Edward Finegold 15:37
So, you know, you can’t make assumptions about the people’s motivations are necessarily rational. That was the thing I always had issues with, like in college economics; assume everyone’s a rational actor. Well, everyone isn’t! Like Dennis Nedry. (Laughter) So, who’s Dennis Nedry?
If you remember the now classic movie, Jurassic Park, Dennis Nedry is a character who’s really like the caricature of everything you would think of as an insider threat. And Eric, and I were discussing this issue and had a really good laugh. I mean, it’s a serious issue. But we had a good laugh about this, when we realised that this character, you know, Wayne Knight (who was also Newman on Seinfeld, and we love him for that reason) was Dennis Nedry. And so, Dennis was technically skilled. He was very insecure, narcissistic, he was greedy, he was showing a lot of erratic behaviour, he would vanish without explanation. And unfortunately, he had access to absolutely everything in Jurassic Park. And so, what did he do, right? He, in order to make money, and like Eric said, to prove to everyone that he was smarter than all of them, he cut a deal with a competitor to steal, and then sell them intellectual property. And used his access to everything to facilitate his ability to get the material out of the facility and potentially to the dock and to the people that he was stealing it for. And get paid, which obviously never happened. If we think about it, from a business point of view, what did Nedry do? Well, his bad work created park opening delays, which was a business disruption. His bad behaviour also created workplace discord. Another problem was Samuel Jackson was very unhappy with him. (Laughter) They had investor difficulties because of his behaviour, which is why the lawyer was sent out, a lawyer goes out; well the lawyer never went back because he was eaten by a dinosaur, which we’ll call a poor guest experience, or a poor customer experience. (Laughter) So every aspect of the business can be threatened in this way. And then ultimately, it was a complete loss of capital and a disaster, because of what this guy did. And then he obviously himself got eaten by dinosaur, which is sort of beside the point. The point is, though, that this one person, right, with unmitigated access, and bad motivations, can create a disaster for a business on multiple fronts. And that starts to get scary, and then some, when you think about what are the potential threats, for insider threats? And where’s this going for, for telecom and for IoT, for example.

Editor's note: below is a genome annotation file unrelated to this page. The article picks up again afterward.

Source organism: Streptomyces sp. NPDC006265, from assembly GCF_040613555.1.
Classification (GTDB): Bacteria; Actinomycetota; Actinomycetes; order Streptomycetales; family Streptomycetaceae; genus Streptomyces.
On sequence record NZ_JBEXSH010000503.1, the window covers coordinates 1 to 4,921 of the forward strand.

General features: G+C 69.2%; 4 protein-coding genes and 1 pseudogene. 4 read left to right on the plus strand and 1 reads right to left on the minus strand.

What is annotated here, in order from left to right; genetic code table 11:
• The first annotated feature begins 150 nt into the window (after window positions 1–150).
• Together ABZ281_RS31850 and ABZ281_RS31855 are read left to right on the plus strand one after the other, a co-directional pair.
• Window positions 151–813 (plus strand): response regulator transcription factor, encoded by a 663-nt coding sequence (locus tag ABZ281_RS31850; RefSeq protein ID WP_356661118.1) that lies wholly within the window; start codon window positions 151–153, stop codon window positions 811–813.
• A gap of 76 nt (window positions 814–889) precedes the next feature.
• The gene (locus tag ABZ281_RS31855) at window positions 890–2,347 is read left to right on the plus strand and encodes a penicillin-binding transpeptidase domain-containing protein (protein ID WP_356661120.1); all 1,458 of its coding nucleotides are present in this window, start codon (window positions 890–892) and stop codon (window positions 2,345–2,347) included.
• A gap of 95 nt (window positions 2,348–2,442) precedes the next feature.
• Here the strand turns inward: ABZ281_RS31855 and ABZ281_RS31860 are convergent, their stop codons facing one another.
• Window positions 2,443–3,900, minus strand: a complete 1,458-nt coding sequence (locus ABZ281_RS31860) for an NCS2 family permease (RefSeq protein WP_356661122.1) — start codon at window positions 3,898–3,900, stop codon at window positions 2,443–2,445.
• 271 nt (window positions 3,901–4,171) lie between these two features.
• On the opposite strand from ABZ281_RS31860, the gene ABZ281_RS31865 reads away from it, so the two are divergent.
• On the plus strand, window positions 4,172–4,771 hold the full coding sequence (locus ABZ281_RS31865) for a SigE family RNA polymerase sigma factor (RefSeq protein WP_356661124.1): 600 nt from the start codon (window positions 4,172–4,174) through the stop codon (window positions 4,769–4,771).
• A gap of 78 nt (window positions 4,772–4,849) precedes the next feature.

Jeremy Cowan 18:05
Ed, you’ve hinted at a play-by-play, what are the risk factors affecting companies here that enterprises should be aware of?
Edward Finegold 18:14
Here’s what’s concerned me, as a tech analyst, where you’re always looking at a lot of different trends and how they can merge, right, which I know something is you’re very much in the business of doing as well, Jeremy. So, as I was joking with you, you know, okay, when I put my tinfoil cap on, what do I worry about? And, you know, how does this all connect to each other? Think about that we’re moving to API-first architectures right, something that’s much more open and accessible. To make an integration happen between systems, you make a call out to an API, which is sort of a public thing, then connect that to the IoT world. So, the IoT world is existing in that, we’re adding a lot more devices. And there’s a whole separate story to that, that I’m sure your audience knows, right, the number of different devices, the expansion of the threat surface, all the different updates to firmware that can be compromised, right, all these different kinds of things that are that are well explored issues. So, now bring that into 5G, you bring it in to the 5G world that’s emerging. And we’re bringing all these things together to do a lot more industry 4.0, automation, a lot more remote control over factories, over critical systems, over power grids, right, over fuel pipelines, dams, all these kinds of things. And at the same time that all that automation is happening, these advances are happening, you have companies fighting like crazy for tech talent to bring ’em in the door. Which means that they don’t have a lot of incentive to do that slowly or maybe extra carefully beyond what they feel maybe they already do to check all the boxes from a compliance point of view, right?
Okay, so now you have all these people in, all this automation, a lot more things are connected, a lot of it’s new, it’s probably not that well governed if we think about how technology usually evolves. And now we have the opportunity for misused credentials. People who you don’t really know their background, who are new in, have the access, are then corrupted as Eric described, and create some kind of catastrophe. Now I’ll take my tinfoil cap off and let you carry on. (Laughter) But that, but that’s the daisy chain of things that I think is a real threat that’s happening quickly.
Jeremy Cowan 20:17
Understood. Eric, what are your thoughts on the risk factors affecting companies?
Eric Chilton 20:22